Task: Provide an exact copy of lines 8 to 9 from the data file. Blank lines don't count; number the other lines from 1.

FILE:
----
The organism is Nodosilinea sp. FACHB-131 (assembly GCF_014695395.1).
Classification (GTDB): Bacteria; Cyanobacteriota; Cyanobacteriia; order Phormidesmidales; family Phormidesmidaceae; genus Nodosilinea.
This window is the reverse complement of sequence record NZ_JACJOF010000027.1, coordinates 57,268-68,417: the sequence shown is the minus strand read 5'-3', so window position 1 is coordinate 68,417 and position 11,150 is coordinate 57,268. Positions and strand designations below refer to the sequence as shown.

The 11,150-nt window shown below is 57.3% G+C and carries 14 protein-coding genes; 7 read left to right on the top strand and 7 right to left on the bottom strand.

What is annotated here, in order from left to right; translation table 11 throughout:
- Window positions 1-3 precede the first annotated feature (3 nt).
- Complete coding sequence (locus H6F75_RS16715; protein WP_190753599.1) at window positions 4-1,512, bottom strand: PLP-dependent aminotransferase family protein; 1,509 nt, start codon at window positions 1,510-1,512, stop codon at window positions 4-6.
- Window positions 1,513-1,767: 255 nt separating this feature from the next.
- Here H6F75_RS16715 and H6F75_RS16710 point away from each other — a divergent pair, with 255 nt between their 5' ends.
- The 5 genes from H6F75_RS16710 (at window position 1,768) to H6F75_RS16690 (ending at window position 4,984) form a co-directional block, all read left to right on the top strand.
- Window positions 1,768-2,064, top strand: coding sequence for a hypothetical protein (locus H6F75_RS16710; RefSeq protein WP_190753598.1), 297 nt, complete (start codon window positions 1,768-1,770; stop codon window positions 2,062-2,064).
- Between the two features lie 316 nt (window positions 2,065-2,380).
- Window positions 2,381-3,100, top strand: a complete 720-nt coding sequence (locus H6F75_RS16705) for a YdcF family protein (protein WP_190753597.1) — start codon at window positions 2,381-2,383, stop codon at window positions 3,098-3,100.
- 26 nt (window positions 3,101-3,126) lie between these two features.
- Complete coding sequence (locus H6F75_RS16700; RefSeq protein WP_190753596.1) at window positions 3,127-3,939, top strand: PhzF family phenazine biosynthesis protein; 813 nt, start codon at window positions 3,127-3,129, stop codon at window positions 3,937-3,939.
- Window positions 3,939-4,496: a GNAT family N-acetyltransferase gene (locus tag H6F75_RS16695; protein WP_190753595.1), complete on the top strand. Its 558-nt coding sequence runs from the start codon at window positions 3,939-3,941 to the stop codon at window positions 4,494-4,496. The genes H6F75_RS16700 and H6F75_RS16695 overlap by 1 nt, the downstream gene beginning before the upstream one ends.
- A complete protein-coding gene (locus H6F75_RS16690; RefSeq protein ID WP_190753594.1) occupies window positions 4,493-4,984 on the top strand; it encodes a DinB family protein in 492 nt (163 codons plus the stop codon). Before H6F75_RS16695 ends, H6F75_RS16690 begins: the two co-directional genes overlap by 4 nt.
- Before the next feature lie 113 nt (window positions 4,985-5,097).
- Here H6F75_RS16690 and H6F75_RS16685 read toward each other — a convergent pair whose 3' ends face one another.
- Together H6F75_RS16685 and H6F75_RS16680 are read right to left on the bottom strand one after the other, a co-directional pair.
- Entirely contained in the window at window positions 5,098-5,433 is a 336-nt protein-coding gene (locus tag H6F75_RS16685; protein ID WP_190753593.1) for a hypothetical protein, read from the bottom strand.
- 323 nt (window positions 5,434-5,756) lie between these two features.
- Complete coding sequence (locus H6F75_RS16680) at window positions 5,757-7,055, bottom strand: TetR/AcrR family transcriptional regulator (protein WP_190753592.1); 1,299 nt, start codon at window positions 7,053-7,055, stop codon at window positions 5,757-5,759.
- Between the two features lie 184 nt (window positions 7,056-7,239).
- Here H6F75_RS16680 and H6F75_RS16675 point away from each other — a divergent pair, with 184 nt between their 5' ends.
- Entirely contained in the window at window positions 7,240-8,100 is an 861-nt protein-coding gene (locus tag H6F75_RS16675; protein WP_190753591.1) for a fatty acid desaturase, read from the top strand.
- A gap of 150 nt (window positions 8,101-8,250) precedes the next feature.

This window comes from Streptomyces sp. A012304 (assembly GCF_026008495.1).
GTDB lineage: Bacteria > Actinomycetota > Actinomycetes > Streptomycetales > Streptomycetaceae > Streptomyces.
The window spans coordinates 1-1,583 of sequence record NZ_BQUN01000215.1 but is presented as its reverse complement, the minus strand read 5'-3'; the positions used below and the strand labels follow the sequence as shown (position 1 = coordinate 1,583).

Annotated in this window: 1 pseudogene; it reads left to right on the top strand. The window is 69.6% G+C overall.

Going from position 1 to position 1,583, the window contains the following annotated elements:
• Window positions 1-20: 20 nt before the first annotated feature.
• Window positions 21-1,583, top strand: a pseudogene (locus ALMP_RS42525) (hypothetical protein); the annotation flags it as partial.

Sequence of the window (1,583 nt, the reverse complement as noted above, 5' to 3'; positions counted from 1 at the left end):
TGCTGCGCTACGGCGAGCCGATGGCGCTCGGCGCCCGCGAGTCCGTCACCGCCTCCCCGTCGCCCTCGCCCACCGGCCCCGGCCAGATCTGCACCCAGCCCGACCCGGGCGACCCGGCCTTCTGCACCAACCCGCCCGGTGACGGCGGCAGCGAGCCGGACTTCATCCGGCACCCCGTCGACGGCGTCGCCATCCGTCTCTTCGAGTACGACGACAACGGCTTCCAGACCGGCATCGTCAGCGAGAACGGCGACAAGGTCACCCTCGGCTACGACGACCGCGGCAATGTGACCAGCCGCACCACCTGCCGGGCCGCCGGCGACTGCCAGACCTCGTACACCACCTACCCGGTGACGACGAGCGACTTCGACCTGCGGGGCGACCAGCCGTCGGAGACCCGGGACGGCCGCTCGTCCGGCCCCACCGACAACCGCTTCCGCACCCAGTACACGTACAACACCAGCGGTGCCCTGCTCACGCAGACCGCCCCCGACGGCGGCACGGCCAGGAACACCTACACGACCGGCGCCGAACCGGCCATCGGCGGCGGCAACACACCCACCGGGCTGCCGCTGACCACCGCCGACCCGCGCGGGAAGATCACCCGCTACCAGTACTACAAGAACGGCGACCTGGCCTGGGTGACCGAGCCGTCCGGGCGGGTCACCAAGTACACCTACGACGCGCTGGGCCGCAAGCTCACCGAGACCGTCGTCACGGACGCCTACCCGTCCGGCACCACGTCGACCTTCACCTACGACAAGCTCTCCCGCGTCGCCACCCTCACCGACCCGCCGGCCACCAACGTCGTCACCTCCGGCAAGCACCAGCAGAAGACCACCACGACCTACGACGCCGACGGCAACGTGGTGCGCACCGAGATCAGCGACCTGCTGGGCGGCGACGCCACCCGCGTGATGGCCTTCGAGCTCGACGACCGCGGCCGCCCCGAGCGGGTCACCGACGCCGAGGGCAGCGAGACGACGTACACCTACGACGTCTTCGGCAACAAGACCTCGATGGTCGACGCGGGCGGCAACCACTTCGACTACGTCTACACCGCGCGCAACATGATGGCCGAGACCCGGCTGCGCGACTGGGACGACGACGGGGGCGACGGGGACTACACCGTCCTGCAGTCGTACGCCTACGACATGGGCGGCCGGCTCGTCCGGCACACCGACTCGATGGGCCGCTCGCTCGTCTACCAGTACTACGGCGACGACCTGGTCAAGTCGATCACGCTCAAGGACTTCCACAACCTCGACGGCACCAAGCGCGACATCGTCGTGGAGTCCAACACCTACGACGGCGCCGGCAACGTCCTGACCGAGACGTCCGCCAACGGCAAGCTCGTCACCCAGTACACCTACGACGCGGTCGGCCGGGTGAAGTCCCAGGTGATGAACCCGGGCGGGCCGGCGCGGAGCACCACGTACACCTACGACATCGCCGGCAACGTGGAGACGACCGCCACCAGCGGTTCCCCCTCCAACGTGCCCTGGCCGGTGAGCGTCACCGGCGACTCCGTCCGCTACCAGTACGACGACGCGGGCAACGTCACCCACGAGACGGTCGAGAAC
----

- Window positions 1,513-1,767: 255 nt separating this feature from the next.
- Here H6F75_RS16715 and H6F75_RS16710 point away from each other — a divergent pair, with 255 nt between their 5' ends.